The Swarm exhibit by Tasha Lewis in Breckenridge has been showcased around the world
If you go
What: The Swarm and The Herd exhibit by Tasha Lewis
When: On display all day during BIFA until Aug. 21
Where: The Herd is at Old Masonic Hall, The Swarm travels throughout downtown Breckenridge
The bright blue magnetic butterflies began their migration through Breckenridge last week, first overtaking the Old Masonic Hall, before descending on fences, newspaper boxes and other metallic surfaces. Moving multiple times a day, The Swarm, an art installation consisting of 2,000 cyanotype butterflies by Tasha Lewis, exhibits the dynamic force of nature in a public space.
“The butterflies, when they are in the guerilla mode — so when they’re on objects and urban spaces — it’s sort of about awareness and focusing on what you are walking by every day,” Lewis said. “Also focusing on — because they only stick to metal objects — focusing on the man-made parts of our environment. … It’s this natural object recontextualized in the urban world and highlighting the man-made parts of that urban or rural area.”
The short-term spectacle can be seen throughout downtown as part of the Breckenridge International Festival of Arts (BIFA). Inspired by themes of environment and mountain culture, the 10-day festival brings together a variety of performances, exhibitions, screenings and workshops, along with a mix of music, dance, film, visual arts and family entertainment. The festival continues until Sunday, Aug. 21.
Lewis, who was in Breckenridge for the first five days of the festival before heading back to her home in Jersey City, has two installations on exhibit for the festival. Besides The Swarm, her exhibit The Herd features sculptures of antelopes, impalas and gazelles leaping high through the air, with many animals appearing to emerge from, or disappear into, surrounding walls.
“For the butterflies and for The Herd, it was an idea of engaging with the idea of a natural specimen, so what would be in a natural history museum,” Lewis said. “Trying to give them a little bit more agency and a little bit more dynamism.”
So instead of a deer head hanging on a wall like a trophy, it is breaking through the wall, she said. For the butterflies, it was how to break them free from the geometry of a butterfly drawer and let them loose out of the gallery space.
The activeness of the installation follows the themes of BIFA: environment, adventure and engaging the community.
“It’s almost like they are jumping through walls; it’s very 3-D and it’s very cool,” said Robb Woulfe of The Herd, president and CEO of Breckenridge Creative Arts, organizers of the BIFA festival. “These very unexpected experiences — people are like, ‘Wow, there’s 2,000 butterflies that are on the bridge, what is that?’ … It starts a conversation, and it’s something different, it’s something interesting.”
SWARMING THE WORLD
The butterfly exhibit has swarmed more places than just Breckenridge. In 2012 and 2013, she traveled to places such as Indiana, Chicago, New York City, Hawaii, California and more with the exhibit. In 2014 during a trip to Istanbul, Turkey, she was inspired to create a global project. By mid-summer 2014, Lewis had received more than 500 email requests from potential collaborators, and she mapped their locations and selected those with the best fit and seemed the most dedicated to the project. There are now more than 200 people in 86 different countries who have participated in The Swarm project.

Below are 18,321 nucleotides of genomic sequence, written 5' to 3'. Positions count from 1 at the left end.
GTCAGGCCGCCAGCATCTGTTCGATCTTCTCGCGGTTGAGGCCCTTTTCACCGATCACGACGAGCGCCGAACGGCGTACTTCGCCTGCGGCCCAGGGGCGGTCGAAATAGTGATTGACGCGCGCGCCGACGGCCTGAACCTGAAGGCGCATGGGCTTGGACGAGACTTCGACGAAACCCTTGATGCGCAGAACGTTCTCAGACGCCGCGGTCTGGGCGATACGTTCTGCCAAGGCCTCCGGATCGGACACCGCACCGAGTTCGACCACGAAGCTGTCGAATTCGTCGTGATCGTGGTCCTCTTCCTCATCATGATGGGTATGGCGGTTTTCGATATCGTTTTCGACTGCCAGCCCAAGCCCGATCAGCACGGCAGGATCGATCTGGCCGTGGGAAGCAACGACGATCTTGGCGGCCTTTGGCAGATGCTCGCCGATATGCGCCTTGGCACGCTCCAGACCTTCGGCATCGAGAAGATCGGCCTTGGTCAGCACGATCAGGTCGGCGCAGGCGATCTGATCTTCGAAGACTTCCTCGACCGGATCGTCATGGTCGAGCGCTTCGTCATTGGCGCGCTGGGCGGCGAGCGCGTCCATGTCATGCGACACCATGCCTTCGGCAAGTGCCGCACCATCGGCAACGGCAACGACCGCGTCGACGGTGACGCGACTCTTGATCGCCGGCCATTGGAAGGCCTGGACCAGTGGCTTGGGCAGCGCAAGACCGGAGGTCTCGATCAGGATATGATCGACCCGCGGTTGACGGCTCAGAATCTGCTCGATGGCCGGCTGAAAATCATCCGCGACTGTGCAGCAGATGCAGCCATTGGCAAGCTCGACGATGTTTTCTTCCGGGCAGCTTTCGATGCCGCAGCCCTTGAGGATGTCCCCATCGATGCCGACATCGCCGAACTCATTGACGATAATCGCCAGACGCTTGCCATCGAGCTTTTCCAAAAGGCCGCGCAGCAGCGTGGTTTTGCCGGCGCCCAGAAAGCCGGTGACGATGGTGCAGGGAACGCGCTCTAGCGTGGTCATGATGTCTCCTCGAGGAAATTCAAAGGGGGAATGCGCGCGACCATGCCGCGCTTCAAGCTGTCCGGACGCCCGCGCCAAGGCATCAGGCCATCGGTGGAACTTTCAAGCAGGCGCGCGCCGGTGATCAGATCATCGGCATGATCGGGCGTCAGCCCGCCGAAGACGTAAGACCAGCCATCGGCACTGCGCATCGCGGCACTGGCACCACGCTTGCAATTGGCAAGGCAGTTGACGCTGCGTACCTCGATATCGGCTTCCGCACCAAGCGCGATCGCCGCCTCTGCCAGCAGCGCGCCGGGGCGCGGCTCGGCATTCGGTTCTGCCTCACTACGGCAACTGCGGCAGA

“The butterflies are a tool that anyone can use and cover public space,” she said.
To help with the shipping costs, Lewis started a Kickstarter campaign, raising $10,000 to get the project around the world.
ENGAGING THE COMMUNITY
The butterflies are printed on fabric and embedded with magnets, so they can be moved and reinstalled around town, activating the space wherever they land. Lewis hosted a workshop for the community on Friday, where 15 to 20 people showed up to learn how to make the butterflies. She had set aside 300 of the 2,000 butterflies she made for the festival, and participants helped her set them up outside on fences and newspaper boxes.
Before the workshop, other community members set the butterflies up on the side of a barn, behind the Starbucks and a bridge across the river. BIFA organizers will continue to move the installation around town for the rest of the festival.
“The idea is that the butterflies are migrating, alighting one object for a few moments, and it’s really about the experience of the people putting them up, about the people who happen to walk by,” she said. “You walk by one day you see them, and then they’re not there the next day. You witness a short-term spectacle, and that’s what they are about.”
After the festival, the 2,000 butterflies will remain in Breckenridge. The Herd installation is for sale but will travel back to Jersey City if not sold.
Lewis said both her installations reflect her interest in creating whimsy and beauty in her work.
“Art for me is about creating objects that people are attracted to and interested in and want to look closer at and spend time with and study.”
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